6 52 Ulla Aikio-Puoskari The 1980s, a Decade of Development The conditions for teaching Sámi, and in, Sámi were in many ways created in the 1980s. Resources for teaching, and for Sámi educational administration, both increased; syllabus work on the Sámi language was started; it became possible to teach pupils in Sámi within both primary and secondary education; Sámi became a part of the subject Mother tongue in comprehensive schools (combined subject Finnish-Sámi ); it became possible to take a matriculation exam in Sámi as a foreign language; and a Sámi College was founded in Kautokeino (Sámi Allaskuvla in 1989). The School Act reforms of the 1980s improved the position of the Sámi language, provided wider opportunities for the teaching of Sámi and in Sámi, but did not guarantee the Sámi pupils an unambiguous right to instruction of, and in, their own language. The number of schools providing instruction of and/or in Sámi increased in the 1980s by ten (in 1990 a total of 33 schools), and the number of pupils by approximately a hundred (in 1990 a total of 590 pupils). The decade was characterized by an economic boom, which enabled municipalities to promote even the kind of instruction which was not their direct obligation. By the end of the decade, Sámi was taught in all schools in the Sámi Region. Instruction was also started in some schools outside this area, e.g. in Helsinki. It became an established practice to teach pupils in Sámi in the primary schools in Utsjoki. This instruction ended, however, when pupils entered the lower secondary level (at the age of 13). The 1990s, a Decade of Uncertainty In the first years of the 1990s, the trend of the previous decades continued. The position of Sámi and education provided in Sámi was strengthened. A new regulation granted Sámi the status of a mother tongue at upper secondary level, too (1991), and it became possible to take a matriculation exam in Sámi (North Sámi) when graduating from upper secondary school. In 1995, Sámi also achieved the status of a mother tongue an independent school subject in the comprehensive schools. A regulation granted schools additional resources (2 5 weekly lessons) for the teaching of, and in, Sámi; schools within the Sámi Region were allowed to hire, without a special per-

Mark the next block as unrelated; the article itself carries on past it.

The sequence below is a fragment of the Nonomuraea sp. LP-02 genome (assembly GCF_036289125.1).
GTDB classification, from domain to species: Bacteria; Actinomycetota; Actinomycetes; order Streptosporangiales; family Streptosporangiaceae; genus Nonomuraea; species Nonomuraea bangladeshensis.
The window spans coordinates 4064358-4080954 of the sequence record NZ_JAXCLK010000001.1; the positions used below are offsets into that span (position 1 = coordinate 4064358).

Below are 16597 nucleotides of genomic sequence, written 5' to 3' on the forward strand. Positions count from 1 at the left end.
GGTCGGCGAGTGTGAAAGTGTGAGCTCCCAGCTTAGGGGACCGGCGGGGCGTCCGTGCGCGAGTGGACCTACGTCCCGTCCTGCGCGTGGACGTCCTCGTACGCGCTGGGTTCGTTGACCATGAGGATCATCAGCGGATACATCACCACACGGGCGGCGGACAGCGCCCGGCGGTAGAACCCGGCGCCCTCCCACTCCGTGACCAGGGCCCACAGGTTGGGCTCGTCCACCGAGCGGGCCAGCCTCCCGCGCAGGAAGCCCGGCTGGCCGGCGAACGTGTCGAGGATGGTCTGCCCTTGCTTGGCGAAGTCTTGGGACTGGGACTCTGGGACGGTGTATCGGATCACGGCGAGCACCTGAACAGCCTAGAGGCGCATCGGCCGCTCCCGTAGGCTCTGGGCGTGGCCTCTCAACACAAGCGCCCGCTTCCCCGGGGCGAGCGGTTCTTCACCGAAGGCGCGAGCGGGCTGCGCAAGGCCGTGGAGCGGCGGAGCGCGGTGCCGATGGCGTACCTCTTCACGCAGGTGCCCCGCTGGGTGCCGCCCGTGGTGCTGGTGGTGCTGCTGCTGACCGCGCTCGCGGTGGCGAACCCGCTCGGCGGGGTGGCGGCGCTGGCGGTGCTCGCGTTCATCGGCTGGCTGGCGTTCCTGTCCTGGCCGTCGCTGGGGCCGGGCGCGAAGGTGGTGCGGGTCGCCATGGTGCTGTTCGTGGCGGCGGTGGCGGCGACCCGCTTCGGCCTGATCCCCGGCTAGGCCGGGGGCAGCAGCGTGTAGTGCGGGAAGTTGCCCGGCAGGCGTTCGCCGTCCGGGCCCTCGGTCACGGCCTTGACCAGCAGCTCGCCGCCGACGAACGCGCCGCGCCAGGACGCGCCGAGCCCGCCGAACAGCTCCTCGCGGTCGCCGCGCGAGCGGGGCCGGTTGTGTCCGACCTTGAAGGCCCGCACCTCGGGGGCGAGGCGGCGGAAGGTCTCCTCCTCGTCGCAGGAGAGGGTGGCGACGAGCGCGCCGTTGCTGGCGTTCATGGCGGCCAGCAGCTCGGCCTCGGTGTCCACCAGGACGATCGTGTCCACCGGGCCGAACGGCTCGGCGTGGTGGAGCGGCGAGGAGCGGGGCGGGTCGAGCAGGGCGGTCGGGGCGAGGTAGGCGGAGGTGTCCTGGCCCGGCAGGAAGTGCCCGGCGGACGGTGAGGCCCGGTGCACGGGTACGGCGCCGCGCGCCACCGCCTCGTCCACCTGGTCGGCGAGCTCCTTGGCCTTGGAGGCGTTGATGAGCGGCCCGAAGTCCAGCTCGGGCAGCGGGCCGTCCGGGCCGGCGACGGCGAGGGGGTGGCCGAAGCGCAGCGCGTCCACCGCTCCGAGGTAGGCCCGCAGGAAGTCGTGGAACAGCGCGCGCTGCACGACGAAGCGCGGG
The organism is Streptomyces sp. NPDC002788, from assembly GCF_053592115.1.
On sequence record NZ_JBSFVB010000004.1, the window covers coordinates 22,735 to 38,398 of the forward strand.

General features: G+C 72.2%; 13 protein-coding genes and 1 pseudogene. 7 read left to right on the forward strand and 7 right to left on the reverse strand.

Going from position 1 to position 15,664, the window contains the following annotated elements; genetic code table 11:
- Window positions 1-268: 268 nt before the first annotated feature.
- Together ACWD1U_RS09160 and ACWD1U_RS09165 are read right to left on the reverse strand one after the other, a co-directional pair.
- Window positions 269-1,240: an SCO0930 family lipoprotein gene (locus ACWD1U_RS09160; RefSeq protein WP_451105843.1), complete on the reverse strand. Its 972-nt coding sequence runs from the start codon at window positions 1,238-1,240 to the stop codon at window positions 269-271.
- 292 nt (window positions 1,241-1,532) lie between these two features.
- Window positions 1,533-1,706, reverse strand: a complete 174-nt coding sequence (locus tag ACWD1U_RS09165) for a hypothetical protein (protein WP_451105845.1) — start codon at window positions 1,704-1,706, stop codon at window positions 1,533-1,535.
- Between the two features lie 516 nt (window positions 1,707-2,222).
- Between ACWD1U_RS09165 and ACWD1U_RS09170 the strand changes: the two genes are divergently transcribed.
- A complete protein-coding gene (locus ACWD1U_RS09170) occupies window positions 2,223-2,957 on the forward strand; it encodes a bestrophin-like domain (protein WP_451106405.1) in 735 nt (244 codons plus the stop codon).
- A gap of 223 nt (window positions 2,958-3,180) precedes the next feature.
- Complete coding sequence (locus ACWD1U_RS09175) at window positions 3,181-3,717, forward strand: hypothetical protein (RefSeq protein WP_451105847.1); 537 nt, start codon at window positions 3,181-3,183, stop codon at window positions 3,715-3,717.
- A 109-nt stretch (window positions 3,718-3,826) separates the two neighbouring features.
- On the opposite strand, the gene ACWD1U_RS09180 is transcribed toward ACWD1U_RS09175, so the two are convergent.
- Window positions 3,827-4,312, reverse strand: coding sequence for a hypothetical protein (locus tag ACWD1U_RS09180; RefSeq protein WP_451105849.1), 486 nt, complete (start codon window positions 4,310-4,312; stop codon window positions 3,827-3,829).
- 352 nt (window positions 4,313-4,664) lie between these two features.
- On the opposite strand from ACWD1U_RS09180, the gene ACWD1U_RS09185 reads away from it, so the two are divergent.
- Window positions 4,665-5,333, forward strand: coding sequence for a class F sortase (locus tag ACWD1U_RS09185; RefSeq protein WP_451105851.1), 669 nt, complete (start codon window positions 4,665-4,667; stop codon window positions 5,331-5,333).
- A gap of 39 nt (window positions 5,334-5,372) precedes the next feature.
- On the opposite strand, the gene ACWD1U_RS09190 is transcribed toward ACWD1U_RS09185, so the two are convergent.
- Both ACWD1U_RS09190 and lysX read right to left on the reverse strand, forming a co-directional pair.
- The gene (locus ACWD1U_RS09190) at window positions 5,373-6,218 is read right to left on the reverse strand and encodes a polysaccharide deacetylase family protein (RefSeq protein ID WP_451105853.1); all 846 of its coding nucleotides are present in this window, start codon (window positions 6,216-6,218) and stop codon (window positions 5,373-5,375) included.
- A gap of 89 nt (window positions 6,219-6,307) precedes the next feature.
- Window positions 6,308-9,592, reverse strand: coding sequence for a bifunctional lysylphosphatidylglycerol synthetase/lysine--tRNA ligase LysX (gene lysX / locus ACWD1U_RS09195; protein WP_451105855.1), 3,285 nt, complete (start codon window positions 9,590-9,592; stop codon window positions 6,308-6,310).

7 Sámi Language in Finnish Schools 53 mit, one extra class teacher; and it was possible to provide an extended foreign language course in Sámi ( A-language ). During the first half of the 1990s, the number of schools providing (and pupils receiving) instruction of, and in, Sámi grew, and teaching conditions improved. At most, there were altogether 625 pupils (in ) participating in instruction of, and in, Sámi. The improvements in the conditions of teaching (still very small and basic ones) made gradually during the previous decades are now, at the end of the 1990s, about to come to a standstill. The future of this instruction is uncertain again. Paradoxically, the position of the Sámi people in legislation is, at the same time stronger than ever. Today, there are approx. 470 pupils studying the Sámi language (at primary and secondary levels). About 115 pupils receive (almost) all of their education in Sámi (at primary and secondary levels). This education in Sámi is best realized at primary school (ages 7 12) where it usually covers all subjects. Sámi-speaking groups work parallel with Finnish groups. The Sámi language used in this education is usually North Sámi, which is the largest form of Sámi spoken within the Scandinavian Sámi Region. In Sevettijärvi, part of the instruction is given in Skolt Sámi. Inari Sámi language is not used as an instruction language anywhere. Lack of Resources As the amount of instruction has increased, the problems and need for resources have become more apparent. In Finland, it is the responsibility of municipalities to provide education. The recession and a drop in state subsidies for the municipalities of the Sámi Region have resulted in an annual competition for the decreasing resources. At worst, this competition creates ethnic conflicts, which is very unfortunate as regards the Sámi language. Of the other problems, one must mention the scanty number of Sámispeaking teachers. Another significant problem is the constant shortage of Sámi instructional material. For the production of instructional material, the state allocates in its yearly budget an appropriation which rose to its present level in 1993 (1.3 million marks). This has allowed us to produce each year almost 30 new titles (of books, exercise books or audio-visual material).